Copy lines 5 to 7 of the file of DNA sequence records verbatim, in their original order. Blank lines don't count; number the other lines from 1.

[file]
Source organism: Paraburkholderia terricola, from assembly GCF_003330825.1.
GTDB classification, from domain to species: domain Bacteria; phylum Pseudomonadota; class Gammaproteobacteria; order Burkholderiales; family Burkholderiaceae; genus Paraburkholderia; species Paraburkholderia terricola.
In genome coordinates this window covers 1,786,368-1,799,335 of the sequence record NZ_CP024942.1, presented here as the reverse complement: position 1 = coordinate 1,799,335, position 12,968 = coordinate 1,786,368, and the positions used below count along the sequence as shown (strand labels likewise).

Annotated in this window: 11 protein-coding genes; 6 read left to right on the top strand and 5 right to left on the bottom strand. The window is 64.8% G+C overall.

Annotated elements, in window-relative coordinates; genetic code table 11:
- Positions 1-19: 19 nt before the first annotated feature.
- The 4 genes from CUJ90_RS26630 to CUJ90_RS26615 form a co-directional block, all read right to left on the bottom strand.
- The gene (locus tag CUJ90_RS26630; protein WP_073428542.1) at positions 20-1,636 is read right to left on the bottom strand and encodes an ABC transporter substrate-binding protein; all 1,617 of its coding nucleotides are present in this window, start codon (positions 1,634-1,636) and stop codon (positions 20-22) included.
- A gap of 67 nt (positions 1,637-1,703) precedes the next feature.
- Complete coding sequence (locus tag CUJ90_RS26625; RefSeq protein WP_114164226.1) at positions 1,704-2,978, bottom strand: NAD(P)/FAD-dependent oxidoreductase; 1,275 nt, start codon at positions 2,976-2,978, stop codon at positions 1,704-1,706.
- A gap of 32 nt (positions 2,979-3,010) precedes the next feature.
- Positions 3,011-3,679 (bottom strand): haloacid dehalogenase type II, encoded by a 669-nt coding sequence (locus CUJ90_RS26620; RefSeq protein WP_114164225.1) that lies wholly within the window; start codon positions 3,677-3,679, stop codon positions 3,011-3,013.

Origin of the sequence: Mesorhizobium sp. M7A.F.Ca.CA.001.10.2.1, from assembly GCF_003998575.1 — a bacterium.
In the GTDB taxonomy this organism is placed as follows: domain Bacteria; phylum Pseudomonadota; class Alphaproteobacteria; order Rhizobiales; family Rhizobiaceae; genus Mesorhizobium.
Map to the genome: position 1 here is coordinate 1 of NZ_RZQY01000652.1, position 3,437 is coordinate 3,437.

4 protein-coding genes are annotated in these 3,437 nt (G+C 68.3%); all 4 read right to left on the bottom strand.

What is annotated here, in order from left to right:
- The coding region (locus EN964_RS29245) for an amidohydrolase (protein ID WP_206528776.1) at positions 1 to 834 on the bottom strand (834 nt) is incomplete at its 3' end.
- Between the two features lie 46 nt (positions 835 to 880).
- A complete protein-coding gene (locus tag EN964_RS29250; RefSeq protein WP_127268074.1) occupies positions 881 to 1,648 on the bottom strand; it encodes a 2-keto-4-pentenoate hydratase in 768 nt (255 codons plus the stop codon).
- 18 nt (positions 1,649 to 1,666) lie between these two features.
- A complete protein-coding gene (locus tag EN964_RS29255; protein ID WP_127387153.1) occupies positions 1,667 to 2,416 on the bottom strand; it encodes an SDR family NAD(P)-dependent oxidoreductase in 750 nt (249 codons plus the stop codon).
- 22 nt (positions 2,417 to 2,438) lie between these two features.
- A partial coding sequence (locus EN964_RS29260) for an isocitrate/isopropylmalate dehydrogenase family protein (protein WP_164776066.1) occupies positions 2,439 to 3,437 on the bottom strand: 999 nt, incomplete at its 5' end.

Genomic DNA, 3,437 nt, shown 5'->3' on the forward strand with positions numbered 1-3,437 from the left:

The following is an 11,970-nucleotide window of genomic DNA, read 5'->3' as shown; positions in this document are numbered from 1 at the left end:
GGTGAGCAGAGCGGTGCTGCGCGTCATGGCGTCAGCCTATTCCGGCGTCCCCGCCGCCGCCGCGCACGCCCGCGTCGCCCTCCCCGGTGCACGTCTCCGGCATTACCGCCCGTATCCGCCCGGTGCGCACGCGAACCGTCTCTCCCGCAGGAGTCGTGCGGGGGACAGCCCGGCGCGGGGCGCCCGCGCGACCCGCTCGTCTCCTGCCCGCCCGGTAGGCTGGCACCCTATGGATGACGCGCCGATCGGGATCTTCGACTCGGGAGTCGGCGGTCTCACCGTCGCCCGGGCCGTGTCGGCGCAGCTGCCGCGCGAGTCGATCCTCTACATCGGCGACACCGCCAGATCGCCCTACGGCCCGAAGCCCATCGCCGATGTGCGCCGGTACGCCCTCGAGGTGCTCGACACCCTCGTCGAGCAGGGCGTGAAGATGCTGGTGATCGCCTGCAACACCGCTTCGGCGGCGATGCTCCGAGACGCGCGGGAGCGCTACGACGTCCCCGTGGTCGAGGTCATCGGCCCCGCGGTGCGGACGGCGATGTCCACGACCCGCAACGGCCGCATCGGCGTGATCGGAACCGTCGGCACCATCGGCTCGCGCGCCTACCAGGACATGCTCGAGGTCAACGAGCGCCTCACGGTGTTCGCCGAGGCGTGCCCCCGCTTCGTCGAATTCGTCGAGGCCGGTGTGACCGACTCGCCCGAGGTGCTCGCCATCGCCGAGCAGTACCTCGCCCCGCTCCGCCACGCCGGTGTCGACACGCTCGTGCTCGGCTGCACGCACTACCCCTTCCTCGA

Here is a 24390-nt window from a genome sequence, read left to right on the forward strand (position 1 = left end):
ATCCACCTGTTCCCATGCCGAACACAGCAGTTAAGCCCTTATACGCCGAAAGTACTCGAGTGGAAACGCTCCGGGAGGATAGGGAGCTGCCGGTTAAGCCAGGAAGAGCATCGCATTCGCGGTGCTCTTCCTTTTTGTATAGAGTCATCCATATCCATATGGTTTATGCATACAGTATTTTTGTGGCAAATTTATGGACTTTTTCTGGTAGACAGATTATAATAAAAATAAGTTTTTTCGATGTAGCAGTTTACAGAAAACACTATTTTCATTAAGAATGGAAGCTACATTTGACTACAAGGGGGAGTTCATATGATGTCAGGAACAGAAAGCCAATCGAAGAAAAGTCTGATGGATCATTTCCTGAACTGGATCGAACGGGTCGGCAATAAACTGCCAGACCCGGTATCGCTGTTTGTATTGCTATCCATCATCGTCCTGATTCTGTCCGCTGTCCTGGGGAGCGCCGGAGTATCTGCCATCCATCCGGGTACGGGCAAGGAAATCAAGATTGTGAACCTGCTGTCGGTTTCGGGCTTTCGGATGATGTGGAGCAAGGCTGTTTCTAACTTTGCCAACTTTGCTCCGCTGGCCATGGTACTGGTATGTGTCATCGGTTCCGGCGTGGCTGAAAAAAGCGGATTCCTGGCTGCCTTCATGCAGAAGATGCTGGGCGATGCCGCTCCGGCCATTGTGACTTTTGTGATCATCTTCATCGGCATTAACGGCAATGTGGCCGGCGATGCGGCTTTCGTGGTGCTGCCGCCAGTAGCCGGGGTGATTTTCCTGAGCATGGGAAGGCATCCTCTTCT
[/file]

Annotated elements, in window-relative coordinates; genetic code table 11:
- Positions 1-19: 19 nt before the first annotated feature.
- The 4 genes from CUJ90_RS26630 to CUJ90_RS26615 form a co-directional block, all read right to left on the bottom strand.